Nearby, meat seller Amadu Bah, 46, sat idle at his empty stall. Cattle traders have stopped importing cows from Guinea and Sierra Leone because the beasts must cross through infected areas, he said. “I’m out of business now because selling cow meat is the only thing I’ve known since I was 25 years old.”

Distrust of government in the three countries runs so deep that officials are still struggling to convince citizens that Ebola isn’t a hoax. The virus exposed limitations in  the healthcare systems that include a scarcity of doctors and thermometers, a shortage of body bags that prevents burials, and medical workers neglecting basic hygiene.

The official tally of deaths may underestimate the extent to which the disease has spread, the UN’s health agency said last week. More than 1,200 people have died in the three countries and five have succumbed in Nigeria, although Africa’s largest economy has so far managed to avoid a wider outbreak.

The disease struck just as the three smaller countries were starting to bounce back from a past of violence and instability. Liberia is recovering from a civil war that spilled into its neighbour Sierra Leone in the 1990s, leaving both economies ruined. In 2010, Guinea, the world’s biggest bauxite exporter, held its first democratic elections since independence after decades of erratic military rule.

Isolating the affected areas in Sierra Leone has made it almost impossible to get food to the capital. The UN’s food aid agency says it will need to feed 5 per cent of the population of the three countries in the coming months.

The past few months mark the first time that the disease, identified in 1976 near the Ebola River in what is now the Democratic Republic of Congo, has killed anyone in West Africa. The virus lives naturally in fruit bats and other wild animals. Humans get it from the animal’s secretions and pass it on to other humans through bodily fluids.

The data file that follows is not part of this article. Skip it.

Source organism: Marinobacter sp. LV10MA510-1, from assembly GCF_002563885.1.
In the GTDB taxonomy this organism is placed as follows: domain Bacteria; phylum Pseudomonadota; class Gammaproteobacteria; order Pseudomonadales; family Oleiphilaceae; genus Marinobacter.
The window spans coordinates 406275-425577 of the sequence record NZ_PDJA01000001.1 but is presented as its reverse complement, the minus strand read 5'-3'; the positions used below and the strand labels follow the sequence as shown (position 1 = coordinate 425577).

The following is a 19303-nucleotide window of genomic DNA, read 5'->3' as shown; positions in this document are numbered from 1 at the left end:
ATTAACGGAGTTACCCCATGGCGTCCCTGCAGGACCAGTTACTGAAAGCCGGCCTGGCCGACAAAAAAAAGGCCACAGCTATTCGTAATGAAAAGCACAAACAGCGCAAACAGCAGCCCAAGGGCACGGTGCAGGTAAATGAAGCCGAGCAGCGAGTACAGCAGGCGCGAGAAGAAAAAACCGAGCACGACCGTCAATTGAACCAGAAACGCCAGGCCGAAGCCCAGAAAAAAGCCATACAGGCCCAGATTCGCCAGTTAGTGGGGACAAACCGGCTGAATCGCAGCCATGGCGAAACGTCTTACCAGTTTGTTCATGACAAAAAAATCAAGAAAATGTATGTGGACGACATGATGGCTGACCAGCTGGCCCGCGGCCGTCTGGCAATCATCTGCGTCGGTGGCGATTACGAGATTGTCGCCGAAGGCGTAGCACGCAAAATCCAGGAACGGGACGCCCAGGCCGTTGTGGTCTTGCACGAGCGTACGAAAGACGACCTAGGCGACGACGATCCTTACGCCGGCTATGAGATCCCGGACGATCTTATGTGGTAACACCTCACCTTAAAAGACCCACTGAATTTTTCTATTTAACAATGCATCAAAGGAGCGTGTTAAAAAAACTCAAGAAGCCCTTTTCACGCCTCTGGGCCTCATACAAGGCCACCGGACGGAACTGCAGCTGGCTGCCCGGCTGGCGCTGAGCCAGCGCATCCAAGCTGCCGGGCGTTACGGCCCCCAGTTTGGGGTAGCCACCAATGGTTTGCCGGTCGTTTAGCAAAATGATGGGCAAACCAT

The outbreak is isolating the countries. Nigeria’s Arik Air suspended flights to Liberia and Sierra Leone after a Liberian man travelled by plane to Lagos and infected at least eight others with the disease after he collapsed at the airport.

British Airways and Kenya Airways also halted routes to Liberia and Sierra Leone, while Gulf carrier Emirates scrapped flights to Guinea.

“It’s not just that international flights are cancelled and movement of people is restricted because of the quarantine measures,” said the political analyst Lansana Gberie. “There’s also a disabling psychological atmosphere that isn’t conducive to productivity.”

Sierra Leone, Guinea and Liberia will need about six more months to turn the outbreak around, according to Médecins Sans Frontières. By then, the effects of the health emergency will have spread further, into oil prices – the three countries import all their oil – food costs and lost iron-ore production.

Residents of the hilly streets overlooking the Gulf of Guinea in Freetown, Sierra Leone’s capital, spend their days at home, worrying about rising food and fuel prices.

Fatmata Edna Njai, 35, a hotel receptionist, said she was dumbfounded when her employer handed her an envelope with the equivalent of a third of her monthly salary two weeks ago, and told her to stay away until the virus  was contained. She now stays with her son, parents and three relatives inside their apartment and says she’s run out of money. “I’m praying and I’m fasting so that God will provide me a job.”